The editing process can be confusing for new authors. These are some of the most common questions I get. If your question is not addressed here, please contact me. I’m happy to help.

Q. Do I need an editor?

A. Yes. Editors lend an objective eye to help authors see their blind spots. They specialize in making the manuscript more attractive to the reader while keeping publishers and saleability in mind. It’s important to put your absolute best foot forward with every piece of writing—mistakes can mean the difference between being taken seriously as a writer or not. Because publishers are in more demand now than ever, they are looking for well-written manuscripts and typically reject those with errors. With major competition these days, publishers are looking for the best. Why would they want to spend their limited marketing dollars editing your book? I want your work to be the absolute best it can be the first time they lay eyes on it.

Editors uncover the blind spots. They ask tough questions to clarify a confusing concept, tighten up repetitive or wordy sections, and address errors you consistently make, like shifting tenses, passive voice, or structure issues. We also have a knack for catching those stray, sneaky errors that you can’t believe you missed.

Also, if a book has been poorly edited, it interferes with the reading experience, meaning that the author has not done his or her job communicating effectively. Think of editing dollars as part of the cost of investment, similar to funds you would spend on cover design, illustrations, marketing, and other expenses. A well-edited piece is worth every penny.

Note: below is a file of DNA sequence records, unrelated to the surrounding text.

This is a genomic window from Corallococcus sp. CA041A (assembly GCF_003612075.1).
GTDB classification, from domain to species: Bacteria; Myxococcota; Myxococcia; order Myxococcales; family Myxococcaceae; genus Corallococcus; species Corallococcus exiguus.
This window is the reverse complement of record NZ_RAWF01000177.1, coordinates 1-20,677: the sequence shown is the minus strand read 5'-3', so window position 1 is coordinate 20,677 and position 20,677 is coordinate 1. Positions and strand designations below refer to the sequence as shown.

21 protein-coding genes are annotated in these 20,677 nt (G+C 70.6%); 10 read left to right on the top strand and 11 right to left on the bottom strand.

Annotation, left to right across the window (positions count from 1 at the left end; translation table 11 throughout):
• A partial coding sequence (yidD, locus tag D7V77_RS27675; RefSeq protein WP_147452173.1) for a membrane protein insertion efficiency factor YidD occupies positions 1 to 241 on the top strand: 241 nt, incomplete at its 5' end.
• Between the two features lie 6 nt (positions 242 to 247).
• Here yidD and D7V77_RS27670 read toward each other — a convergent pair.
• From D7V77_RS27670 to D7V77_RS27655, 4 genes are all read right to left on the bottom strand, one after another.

Q. Will my manuscript retain my style and voice?
A. Yes. You decide what you want to say and how you want to say it. Unless you contract for an edit that includes rewriting, I will not rewrite anything. I may make suggestions, which you can choose to allow or not, but my job is to take your writing and perform the things you contracted me for.

Q. What's the difference between line/copyediting and content/developmental editing?

A. Simplified, line editing is polishing the words on the page. This can be correcting subject/verb agreement, eliminating repetition, fixing spelling and grammar errors, cleaning up awkward phrasing, and so forth. Copyeditors go a step further and make sure the book has everything it needs to be ready to publish – copyright page details, chapter titles matching up with the Table of Contents, and so forth.

Content editing addresses the “bigger picture” of the book. In nonfiction, content editing addresses the clarity, completeness, consistency, and organization of the information being presented. And yes, in my humble opinion, every author should have both content and line editing performed. Many times the client thinks they just want a line edit or proofread, but when I start pointing out the structural issues in the book, they agree that they need a higher level of editing.

Q. How do I know if you're the right editor for me?

A. I will be happy to show you samples of my work for other clients or give you a sample edit of a few pages of your manuscript. Then you can see the difference between what I offer, what another editor might offer, or what you can do yourself. A sample edit of 3-5 pages of your manuscript helps me assess your strengths and challenges to determine the type of editing your manuscript requires. This is the primary way I can estimate the number of hours for major editing projects and for you to feel good about what I’m adding to the project.

Q. If I wish to retain you as my editor, what's next?